There have been several outbreaks of protozoal infections from water in several countries. For instance, each year in the UK there are 3000–6000 confirmed cases of cryptosporidiosis, caused by the protozoa Cryptosporidium; the largest outbreak was in Torbay, Devon in 1995, when 575 people were taken ill (Hunter et al., 2003).
The most common symptom of cryptosporidiosis is watery diarrhoea. Other symptoms include stomach pain, nausea, vomiting, fever and weight loss (Centers for Disease Control and Prevention, 2010). In addition, some people can act as carriers of Cryptosporidium.
Another, similar condition is giardiasis, caused by the protozoa Giardia. Giardiasis outbreaks are not common in the UK, but one occurred in Bristol in 1985, when 108 cases were diagnosed (Jephcott et al., 1986).
Techniques for sampling and analysis of Cryptosporidium are complicated and time-consuming, requiring the filtration of large volumes of water (100–1000 litres), followed by several stages of elution, isolation and concentration of the oocysts, and then identification and enumeration by immunofluorescent microscopy. Initial testing does not provide information on whether the oocysts are viable and therefore capable of causing disease – this requires further testing. As a result, there is no specific standard for the organism in EU or UK regulations. There is, however, a general requirement that drinking water should not contain any microorganism or parasite at a concentration that would constitute a potential danger to human health (Water UK, 2011).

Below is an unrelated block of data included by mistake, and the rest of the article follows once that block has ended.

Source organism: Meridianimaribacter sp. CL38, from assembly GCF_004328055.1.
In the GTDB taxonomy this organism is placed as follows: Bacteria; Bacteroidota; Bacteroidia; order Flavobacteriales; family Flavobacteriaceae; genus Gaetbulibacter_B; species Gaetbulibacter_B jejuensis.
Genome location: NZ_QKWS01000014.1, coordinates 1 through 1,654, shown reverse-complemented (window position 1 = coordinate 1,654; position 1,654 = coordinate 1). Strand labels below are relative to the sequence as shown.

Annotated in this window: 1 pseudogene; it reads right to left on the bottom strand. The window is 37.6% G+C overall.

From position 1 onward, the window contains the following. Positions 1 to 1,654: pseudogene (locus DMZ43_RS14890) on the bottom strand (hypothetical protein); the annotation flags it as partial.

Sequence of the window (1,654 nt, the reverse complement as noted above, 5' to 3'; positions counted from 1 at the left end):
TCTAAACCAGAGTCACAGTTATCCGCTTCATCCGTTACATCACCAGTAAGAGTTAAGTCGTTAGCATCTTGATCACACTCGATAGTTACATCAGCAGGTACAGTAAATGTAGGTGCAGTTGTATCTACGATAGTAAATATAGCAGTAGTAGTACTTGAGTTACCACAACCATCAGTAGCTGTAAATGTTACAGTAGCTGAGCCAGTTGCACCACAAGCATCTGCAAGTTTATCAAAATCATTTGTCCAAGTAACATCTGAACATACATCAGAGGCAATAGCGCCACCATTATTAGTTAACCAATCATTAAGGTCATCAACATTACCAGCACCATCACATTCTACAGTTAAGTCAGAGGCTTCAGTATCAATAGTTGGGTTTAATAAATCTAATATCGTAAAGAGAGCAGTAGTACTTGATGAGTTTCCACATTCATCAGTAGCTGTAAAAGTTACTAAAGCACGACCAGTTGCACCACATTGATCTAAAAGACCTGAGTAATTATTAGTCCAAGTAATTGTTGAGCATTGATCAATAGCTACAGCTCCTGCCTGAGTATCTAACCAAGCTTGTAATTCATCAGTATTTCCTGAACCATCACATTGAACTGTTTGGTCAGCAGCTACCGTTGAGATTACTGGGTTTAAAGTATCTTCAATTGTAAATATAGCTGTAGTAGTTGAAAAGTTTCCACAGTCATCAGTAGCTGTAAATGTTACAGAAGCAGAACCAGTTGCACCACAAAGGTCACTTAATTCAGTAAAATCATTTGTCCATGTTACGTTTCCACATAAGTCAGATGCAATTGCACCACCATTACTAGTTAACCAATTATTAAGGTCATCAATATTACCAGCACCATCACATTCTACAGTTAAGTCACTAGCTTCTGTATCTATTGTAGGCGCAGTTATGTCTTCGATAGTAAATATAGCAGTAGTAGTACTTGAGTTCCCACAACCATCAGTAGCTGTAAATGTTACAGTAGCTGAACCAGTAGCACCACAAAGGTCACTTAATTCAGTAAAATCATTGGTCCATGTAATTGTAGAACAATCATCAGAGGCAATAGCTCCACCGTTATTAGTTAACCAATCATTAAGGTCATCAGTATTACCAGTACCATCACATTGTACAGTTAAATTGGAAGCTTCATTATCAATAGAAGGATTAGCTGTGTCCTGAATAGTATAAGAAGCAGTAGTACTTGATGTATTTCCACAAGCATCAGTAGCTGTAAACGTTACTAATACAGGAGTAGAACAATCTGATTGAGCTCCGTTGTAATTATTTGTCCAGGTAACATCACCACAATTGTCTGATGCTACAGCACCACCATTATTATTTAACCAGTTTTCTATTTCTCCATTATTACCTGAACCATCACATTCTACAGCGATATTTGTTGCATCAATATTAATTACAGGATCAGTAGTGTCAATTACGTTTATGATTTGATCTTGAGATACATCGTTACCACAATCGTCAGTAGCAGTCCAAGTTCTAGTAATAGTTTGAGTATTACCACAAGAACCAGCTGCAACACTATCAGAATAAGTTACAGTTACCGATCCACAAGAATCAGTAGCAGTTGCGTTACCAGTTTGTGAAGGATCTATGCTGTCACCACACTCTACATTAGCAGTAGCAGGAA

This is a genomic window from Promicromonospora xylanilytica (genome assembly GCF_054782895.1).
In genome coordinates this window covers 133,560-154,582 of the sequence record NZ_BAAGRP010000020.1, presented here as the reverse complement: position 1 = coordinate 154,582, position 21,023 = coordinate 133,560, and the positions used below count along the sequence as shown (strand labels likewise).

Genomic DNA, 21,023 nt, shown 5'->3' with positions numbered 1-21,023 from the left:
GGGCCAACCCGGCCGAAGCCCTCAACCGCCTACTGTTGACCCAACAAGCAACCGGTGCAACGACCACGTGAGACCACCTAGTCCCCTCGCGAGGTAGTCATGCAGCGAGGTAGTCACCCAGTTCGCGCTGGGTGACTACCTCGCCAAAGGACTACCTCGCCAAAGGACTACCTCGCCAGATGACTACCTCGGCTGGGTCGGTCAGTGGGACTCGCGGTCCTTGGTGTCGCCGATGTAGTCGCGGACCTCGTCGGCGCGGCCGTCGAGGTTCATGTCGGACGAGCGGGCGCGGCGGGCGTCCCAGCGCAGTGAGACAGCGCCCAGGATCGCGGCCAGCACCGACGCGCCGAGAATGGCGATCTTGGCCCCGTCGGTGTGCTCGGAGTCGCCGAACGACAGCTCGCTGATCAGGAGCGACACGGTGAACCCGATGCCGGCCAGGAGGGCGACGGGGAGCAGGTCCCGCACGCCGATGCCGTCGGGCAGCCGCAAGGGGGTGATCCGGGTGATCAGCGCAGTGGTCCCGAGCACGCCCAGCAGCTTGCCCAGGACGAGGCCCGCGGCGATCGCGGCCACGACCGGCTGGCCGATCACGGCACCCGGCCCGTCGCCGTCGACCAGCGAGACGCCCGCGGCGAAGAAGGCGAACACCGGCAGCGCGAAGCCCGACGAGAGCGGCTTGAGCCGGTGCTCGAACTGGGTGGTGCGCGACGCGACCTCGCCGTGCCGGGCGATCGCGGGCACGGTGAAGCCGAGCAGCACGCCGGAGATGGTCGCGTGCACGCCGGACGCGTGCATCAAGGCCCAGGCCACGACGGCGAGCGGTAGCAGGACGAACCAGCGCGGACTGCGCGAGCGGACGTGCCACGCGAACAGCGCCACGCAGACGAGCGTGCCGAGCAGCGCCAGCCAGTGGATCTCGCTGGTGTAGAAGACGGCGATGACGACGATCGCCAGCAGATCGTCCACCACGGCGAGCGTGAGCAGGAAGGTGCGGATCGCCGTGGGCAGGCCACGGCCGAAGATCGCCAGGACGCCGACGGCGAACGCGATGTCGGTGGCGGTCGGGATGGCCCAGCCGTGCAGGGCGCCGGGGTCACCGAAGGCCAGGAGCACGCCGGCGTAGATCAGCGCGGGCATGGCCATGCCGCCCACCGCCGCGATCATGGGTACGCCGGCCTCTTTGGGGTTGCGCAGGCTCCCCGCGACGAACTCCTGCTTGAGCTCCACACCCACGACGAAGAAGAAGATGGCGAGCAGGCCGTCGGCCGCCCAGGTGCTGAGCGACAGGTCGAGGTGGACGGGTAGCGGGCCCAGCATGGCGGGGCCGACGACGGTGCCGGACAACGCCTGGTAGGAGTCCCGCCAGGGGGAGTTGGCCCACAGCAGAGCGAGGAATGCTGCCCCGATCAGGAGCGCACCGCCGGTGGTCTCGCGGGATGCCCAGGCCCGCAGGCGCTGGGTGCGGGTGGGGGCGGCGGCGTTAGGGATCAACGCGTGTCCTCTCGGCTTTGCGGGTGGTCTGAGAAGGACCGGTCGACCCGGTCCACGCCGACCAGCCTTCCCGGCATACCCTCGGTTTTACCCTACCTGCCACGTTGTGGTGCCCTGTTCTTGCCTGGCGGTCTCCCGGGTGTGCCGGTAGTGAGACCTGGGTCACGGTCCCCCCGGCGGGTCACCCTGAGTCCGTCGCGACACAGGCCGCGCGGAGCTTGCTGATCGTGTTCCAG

Cryptosporidium and Giardia can be trapped by membrane filtration or slow sand filters. Other types of filters, such as wound fibre filters, are also employed. Chlorination and UV radiation at normal doses are ineffective against these organisms.